and its greatest breadth is 30 miles. Bounded N.
by the county of Coos and the Connecticut River,
E. by Coos, Carroll, and Belknap, S. by Merrimae
and Sullivan, and W. by the state of Vermont
and Connecticut River. Grafton co. is watered
by Connecticut, Pemigewasset, Lower Amonoo-
suck Rivers, and many smaller streams. Squam
and Newfound Lakes are the largest collec-
tions of water. There are numerous elevations,
the principal of which are Gardner's, Peaked,
Moosehillock, Cushman's, Blue Mount, Carr's,
Morse, and Cardigan. A large portion of this
county is mountainous and hilly, but it is produc-
tive. The first settlement was made at Lebanon.
It received its name in honor of Augustus Henry
Fitzroy. Duke of Grafton.

Grafton, N. II., Grafton co., is watered by
branches of Smith's and Mascomy Rivers, also by
Heard's River. There are 5 ponds. The largest is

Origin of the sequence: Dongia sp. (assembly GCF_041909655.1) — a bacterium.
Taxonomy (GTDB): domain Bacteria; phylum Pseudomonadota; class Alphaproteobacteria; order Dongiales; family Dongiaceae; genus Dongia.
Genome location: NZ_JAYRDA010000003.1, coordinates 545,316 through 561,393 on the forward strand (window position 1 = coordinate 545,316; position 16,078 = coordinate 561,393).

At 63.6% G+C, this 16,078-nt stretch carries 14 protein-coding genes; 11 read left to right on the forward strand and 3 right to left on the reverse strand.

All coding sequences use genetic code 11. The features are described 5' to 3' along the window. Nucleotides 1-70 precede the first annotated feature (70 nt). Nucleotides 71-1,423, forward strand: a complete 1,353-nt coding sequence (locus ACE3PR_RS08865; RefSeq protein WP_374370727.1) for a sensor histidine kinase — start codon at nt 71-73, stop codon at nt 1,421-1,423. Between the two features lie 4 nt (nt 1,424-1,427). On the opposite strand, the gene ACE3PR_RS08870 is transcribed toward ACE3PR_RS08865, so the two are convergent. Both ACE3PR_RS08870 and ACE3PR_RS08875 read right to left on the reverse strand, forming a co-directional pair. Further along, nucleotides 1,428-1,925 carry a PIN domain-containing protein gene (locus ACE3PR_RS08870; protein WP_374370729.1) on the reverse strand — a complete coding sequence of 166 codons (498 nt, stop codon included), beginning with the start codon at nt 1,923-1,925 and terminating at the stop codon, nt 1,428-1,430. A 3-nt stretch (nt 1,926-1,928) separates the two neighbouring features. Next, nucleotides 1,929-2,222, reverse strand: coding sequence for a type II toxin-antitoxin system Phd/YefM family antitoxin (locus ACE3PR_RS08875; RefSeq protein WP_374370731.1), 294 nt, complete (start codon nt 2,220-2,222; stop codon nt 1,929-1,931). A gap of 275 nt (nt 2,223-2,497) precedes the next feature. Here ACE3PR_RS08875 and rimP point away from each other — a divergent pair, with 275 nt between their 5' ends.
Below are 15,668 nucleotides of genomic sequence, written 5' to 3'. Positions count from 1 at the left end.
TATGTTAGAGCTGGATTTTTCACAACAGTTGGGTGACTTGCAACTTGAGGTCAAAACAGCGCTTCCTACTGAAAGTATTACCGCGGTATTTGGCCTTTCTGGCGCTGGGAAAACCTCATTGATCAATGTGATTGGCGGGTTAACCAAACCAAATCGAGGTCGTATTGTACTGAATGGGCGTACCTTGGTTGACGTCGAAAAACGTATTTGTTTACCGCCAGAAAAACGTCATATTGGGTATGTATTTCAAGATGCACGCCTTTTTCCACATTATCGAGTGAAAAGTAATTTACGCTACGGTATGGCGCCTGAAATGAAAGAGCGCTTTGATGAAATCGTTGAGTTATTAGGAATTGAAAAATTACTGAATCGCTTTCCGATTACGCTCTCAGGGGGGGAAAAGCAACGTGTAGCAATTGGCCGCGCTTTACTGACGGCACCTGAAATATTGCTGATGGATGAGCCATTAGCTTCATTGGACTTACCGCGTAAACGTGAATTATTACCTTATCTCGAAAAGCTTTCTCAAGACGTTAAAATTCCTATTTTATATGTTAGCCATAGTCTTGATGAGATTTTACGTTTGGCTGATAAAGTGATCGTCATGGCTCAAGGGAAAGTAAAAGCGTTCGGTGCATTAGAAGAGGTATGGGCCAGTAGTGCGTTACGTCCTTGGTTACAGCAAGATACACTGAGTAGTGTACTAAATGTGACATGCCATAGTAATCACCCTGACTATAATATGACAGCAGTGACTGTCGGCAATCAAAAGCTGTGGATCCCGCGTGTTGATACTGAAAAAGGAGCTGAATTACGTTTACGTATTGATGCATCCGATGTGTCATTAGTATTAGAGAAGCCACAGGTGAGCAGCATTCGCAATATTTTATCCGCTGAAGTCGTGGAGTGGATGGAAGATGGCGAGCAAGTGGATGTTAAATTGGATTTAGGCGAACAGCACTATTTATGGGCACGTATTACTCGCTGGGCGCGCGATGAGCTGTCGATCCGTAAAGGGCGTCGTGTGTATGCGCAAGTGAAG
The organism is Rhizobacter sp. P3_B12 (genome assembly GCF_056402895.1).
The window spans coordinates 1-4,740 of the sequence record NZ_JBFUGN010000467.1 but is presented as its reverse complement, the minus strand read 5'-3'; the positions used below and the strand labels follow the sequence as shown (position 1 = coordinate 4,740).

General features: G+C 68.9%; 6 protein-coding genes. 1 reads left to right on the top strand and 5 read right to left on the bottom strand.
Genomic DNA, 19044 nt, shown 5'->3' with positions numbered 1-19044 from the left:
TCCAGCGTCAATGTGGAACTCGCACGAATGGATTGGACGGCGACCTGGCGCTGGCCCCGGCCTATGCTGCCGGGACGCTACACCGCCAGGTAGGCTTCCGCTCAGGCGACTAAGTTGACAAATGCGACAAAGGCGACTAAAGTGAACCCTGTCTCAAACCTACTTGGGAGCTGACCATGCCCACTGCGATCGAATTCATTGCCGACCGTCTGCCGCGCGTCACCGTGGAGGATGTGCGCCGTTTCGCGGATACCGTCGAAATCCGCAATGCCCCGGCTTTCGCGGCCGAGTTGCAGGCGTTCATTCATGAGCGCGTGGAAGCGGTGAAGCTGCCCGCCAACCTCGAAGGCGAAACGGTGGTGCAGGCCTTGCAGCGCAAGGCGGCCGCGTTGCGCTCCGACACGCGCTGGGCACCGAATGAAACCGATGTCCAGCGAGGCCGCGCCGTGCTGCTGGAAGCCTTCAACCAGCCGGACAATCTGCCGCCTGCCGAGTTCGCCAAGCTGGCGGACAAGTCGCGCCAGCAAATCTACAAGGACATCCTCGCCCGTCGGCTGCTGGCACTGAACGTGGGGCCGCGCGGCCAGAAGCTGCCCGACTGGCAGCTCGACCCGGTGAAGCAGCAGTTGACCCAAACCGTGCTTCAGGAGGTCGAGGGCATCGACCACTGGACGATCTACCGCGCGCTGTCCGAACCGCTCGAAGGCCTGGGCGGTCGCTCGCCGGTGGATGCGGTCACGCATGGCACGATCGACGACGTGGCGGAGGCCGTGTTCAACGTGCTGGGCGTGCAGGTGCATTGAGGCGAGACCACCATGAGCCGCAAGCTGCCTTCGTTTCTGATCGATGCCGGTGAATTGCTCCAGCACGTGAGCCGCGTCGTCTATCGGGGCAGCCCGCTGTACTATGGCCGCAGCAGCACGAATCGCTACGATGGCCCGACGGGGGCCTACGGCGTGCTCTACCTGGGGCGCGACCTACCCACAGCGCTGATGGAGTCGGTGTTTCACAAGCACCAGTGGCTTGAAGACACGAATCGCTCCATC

from 200 to 300 acres, and is called Grafton. Two
are named Mud Ponds. The surface is hilly, and
in some parts mountainous ; the soil rocky. In
this town is a remarkable ledge, called the Pin-
nacle. At Glass Hill, a valuable quarry of isin-

flass or mica is found. First settlers, Captain
oseph Hoyt, and Captain Alexander Pixly and
wife, in 1772.

Grafton, N. Y., Rensselaer co. ThePoeston
Kill, and some 6"ther small streams, water this
town. The surface is hilly; soil clay loam. 14
miles E. from Troy, and 20N.E. from Albany.

Grafton, Vt, Windham co. Grafton is finely
watered by Saxton's River, which is formecb in
the town by the union of several streams, and by
a branch of Williams River. Soapstone of an
excellent quality is very abundant in this place
This town contains two pleasant and flourishing